HAMPSHIRE’S Police Federation has backed government calls for people who kill police officers to get whole-life prison sentences.
Chairman of the federation John Apter spoke out after Home Secretary Theresa May addressed the annual Police Federation conference in Bournemouth.
She announced proposals for sentencing guidelines of life meaning life if an officer is killed in the line of duty.
Mr Apter said: ‘Both police officers and the public should have confidence that when somebody takes the life of a police officer then the maximum prison sentence available in this country should be imposed and life should mean life.
‘What I would want to emphasis is that I’m not suggesting that the life of a police officer is worth more than anyone else – it’s the role. ‘The courts and society should recognise police officers do an extremely dangerous job.
‘As we have seen in other parts of the country, such as Greater Manchester, there are some wicked people who will target police officers because they’re police officers.’
Mr Apter said he would like the Home Secretary to go further and include all public sector workers – nurses, paramedics, firefighters and prison officers.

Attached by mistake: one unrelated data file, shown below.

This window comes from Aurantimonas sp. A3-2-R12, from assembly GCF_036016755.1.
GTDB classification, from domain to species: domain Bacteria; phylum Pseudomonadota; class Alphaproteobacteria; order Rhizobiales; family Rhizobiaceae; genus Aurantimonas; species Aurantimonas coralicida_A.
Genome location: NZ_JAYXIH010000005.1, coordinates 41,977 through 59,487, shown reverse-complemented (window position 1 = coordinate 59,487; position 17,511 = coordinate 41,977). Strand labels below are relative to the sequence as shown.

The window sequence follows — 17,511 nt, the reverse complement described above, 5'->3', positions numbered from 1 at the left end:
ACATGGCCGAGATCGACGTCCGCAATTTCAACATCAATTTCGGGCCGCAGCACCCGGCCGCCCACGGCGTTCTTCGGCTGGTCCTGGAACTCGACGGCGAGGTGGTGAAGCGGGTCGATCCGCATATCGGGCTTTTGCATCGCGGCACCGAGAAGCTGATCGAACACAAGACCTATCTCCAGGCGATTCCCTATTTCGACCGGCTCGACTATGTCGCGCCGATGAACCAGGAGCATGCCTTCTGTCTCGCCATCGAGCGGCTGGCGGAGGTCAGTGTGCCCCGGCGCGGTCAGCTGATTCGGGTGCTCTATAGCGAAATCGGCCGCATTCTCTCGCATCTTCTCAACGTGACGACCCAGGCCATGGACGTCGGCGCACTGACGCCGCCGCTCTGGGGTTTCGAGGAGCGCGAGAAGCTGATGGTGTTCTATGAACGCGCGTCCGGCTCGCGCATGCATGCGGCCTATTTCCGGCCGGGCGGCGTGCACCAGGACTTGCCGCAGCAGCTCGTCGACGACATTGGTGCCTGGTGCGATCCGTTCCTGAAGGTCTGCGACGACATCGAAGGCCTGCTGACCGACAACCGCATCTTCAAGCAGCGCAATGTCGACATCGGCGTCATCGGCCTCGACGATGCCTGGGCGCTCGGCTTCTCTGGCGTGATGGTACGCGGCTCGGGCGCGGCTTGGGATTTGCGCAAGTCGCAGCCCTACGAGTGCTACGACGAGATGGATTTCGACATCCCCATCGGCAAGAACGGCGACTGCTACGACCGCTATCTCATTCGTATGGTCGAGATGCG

He added: ‘If somebody is murdered carrying out a role that benefits the public the courts should recognise that and the sentence should be more severe.
‘The would-be offender must understand completely that if they chose to go down that particular path there will be no sympathy for them in the court procedure.’
There have been 12 killings of police officers in the course of duty since 2000, including the murder of PCs Fiona Bone and Nicola Hughes by Dale Cregan in Manchester last year.
Another high-profile case where a police officer died was that of Ian Dibell, an off-duty officer who was shot as he tried to stop a gunman.
Receiving a round of applause from officers at the conference, Mrs May said: ‘The murder of a police officer is an appalling crime. To attack and kill a police officer is to attack the fundamental basis of our society.’